While the rise of illegitimacy and the retreat from marriage might not simply be due to economics, it would be unwise to ignore the financial factor that forms part of the environment in which people make decisions about relationships and children. In fact, many people, Morgan admits, will have other reasons that could override economic factors in deciding whether to marry. "But it would be foolish to simply assume that people do not change their behavior in response to the costs and benefits of different directions," she observes.
The welfare system encourages lone parenting especially when the earning potential of the father is relatively weak. It does this in three ways, Morgan explains. First, the bias in tax and benefits systems discriminates against couples, particularly single-earner couples. Second, it can encourage single mothers to have children in order to obtain welfare benefits and thus improve their economic situation. Third, the benefits system can bring about labor market conditions that are less conducive to couples making a decision to marry.
Government policy regarding the family in Ireland also came in for criticism in a report just published by the Dublin-based Iona Institute. In a study titled, "Tax Individualization: Time for a Critical Rethink," John Paul Byrne looks at how changes in the tax system made in 1999 favor two-income families.
For example, a one-income married couple with children can pay up to €6,240 ($8,322) more in tax each year than a two-income married couple on the same earnings. The policy adopted makes for a regime where taxation is individual, and the interdependence of family members is ignored.
There is a tax credit available for families where one parent remains at home to care for the children, but it does little to make up for the tax penalty and has not been increased to take into account inflation. "The current taxation system effectively imposes a tax penalty on married one-income couples," the study concludes.
Among the motives behind the changes in the tax system, Byrne argues that the government sought to push women into the work force in order to meet targets set by the European Union. "Whether this is in keeping with the wishes of actual couples," he comments, "is another question."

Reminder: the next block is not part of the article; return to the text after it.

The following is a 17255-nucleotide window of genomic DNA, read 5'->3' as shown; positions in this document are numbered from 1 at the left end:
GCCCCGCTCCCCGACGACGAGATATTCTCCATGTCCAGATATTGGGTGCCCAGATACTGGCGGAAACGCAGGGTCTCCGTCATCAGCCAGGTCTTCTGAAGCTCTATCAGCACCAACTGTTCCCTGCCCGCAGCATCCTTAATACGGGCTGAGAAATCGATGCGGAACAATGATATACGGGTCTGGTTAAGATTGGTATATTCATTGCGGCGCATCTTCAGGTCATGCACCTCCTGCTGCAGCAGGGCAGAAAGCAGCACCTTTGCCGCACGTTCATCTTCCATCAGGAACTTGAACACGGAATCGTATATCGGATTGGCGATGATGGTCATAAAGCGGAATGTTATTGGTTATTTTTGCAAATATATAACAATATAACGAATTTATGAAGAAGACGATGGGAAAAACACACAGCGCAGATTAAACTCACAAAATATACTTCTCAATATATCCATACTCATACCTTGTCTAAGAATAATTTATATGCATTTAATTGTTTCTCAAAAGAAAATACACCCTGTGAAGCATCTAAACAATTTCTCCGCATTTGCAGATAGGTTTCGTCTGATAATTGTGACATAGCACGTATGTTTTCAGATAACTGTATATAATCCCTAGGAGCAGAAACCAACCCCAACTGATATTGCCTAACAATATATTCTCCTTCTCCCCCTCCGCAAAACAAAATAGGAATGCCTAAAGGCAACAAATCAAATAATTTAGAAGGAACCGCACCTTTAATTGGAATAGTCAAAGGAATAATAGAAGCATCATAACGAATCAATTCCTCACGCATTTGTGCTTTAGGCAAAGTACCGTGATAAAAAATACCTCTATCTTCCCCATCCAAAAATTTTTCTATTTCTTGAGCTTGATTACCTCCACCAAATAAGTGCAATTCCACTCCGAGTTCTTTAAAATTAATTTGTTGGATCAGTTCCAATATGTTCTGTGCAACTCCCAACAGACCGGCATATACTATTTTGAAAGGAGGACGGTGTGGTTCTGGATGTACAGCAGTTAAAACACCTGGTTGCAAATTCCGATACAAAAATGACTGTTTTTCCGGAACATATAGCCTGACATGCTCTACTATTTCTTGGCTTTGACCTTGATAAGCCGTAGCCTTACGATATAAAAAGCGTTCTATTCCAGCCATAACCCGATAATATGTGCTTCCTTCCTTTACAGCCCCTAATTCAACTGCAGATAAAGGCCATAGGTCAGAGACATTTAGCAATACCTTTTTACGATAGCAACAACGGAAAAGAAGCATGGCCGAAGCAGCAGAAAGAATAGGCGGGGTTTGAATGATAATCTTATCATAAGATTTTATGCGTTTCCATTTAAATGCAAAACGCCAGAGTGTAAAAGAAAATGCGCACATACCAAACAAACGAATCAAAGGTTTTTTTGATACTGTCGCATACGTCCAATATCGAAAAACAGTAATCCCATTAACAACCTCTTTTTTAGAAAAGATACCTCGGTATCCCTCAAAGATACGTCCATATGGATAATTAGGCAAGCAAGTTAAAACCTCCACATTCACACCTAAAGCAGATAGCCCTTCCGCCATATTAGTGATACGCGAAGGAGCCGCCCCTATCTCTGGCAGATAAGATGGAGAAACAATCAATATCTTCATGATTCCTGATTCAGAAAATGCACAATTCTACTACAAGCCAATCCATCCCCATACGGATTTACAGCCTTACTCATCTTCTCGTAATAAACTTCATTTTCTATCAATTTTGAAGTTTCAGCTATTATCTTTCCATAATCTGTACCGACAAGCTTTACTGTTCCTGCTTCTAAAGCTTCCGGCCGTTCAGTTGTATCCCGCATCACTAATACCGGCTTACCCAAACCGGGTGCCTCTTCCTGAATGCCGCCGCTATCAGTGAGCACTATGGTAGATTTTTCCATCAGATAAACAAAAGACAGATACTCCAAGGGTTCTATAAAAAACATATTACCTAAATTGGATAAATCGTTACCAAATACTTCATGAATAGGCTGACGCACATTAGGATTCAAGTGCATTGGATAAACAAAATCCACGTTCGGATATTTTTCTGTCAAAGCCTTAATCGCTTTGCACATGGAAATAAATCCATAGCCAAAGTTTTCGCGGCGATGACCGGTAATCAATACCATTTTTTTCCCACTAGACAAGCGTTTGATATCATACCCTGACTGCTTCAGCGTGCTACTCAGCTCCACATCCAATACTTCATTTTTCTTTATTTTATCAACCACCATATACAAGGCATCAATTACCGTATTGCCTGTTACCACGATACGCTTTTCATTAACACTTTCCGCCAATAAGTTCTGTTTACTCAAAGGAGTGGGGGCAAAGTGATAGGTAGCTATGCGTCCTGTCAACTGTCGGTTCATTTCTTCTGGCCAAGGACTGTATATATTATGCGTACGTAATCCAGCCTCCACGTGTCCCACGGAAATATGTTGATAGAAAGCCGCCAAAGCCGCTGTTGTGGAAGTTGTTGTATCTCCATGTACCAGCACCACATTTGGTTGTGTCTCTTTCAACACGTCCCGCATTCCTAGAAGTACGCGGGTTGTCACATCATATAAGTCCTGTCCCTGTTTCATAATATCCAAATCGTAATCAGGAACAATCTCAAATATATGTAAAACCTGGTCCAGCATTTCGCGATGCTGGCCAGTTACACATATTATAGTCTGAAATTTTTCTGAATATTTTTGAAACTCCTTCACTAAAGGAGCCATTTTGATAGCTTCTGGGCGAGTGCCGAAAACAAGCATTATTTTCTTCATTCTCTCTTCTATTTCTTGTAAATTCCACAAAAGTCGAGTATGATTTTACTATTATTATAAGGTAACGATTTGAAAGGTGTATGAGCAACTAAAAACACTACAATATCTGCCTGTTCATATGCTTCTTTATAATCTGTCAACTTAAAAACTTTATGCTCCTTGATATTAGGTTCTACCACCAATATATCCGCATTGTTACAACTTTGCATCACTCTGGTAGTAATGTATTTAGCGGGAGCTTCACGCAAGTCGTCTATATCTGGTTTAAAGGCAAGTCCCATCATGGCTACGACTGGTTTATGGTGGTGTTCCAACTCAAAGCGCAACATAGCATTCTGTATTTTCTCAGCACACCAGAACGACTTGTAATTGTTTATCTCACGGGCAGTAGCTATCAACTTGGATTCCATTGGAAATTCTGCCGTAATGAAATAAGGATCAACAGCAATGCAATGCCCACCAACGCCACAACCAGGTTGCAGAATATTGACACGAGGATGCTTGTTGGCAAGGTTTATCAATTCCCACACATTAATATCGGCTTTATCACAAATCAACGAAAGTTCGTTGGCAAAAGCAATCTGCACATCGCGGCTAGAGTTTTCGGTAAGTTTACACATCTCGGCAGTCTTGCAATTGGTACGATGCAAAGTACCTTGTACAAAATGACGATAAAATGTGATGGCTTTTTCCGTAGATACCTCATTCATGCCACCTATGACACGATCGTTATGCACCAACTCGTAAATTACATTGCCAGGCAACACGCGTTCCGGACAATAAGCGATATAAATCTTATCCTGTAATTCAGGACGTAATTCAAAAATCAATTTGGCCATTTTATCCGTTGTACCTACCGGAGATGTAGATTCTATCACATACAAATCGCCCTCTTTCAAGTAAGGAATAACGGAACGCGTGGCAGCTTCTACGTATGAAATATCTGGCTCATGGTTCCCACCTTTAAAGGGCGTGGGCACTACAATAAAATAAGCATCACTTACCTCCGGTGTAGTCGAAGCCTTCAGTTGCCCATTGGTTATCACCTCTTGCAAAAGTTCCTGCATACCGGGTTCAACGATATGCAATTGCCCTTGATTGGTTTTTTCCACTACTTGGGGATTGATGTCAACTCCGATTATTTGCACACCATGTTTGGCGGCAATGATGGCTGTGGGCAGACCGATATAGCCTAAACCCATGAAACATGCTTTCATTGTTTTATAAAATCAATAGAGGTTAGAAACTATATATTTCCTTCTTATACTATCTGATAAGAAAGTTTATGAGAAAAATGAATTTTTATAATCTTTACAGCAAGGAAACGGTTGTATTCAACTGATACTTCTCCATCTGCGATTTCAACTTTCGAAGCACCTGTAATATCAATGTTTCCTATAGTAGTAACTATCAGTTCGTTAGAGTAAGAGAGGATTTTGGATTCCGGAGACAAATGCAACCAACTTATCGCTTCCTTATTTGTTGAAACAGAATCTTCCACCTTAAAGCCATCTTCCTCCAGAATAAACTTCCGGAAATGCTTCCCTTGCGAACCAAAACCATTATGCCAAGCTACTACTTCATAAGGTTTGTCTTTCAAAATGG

The family in Spain
Spain is another country where the lack of government support for the family has come under criticism. In January the Institute of Family Politics (Instituto de Política Familiar) published a report on the evolution of the family in Spain.
The institute cited a variety of statistics showing that Spain is at the bottom of the list of European Union countries in terms of government financial aid for families. Against an average of 2.1% of gross domestic product for the European Union spent on the family, Spain dedicates only 0.5%. Italy is another country with lower spending, coming in at about 1% of GDP. Perhaps not coincidentally, families in both Italy and Spain have very few children.
A family with two children receives financial aid of €308 ($411) a month in Germany, but only €49 ($65) in Spain, for example. The report also accused the Spanish government of discriminatory tax policies that penalize families with children.
Benedict XVI recently expressed concern over the state of the family in Europe. His remarks came during in a speech on March 24, to participants of the congress "Values and Perspectives for Tomorrow's Europe -- 50 Years of the Treaty of Rome."
From a demographic perspective, the Pope commented, Europe seems set on a road that could see it bid farewell to history. Naturally, government policies are just one factor among many influencing family life in Europe, but in some countries there is little support for what is one of the foundation stones of society.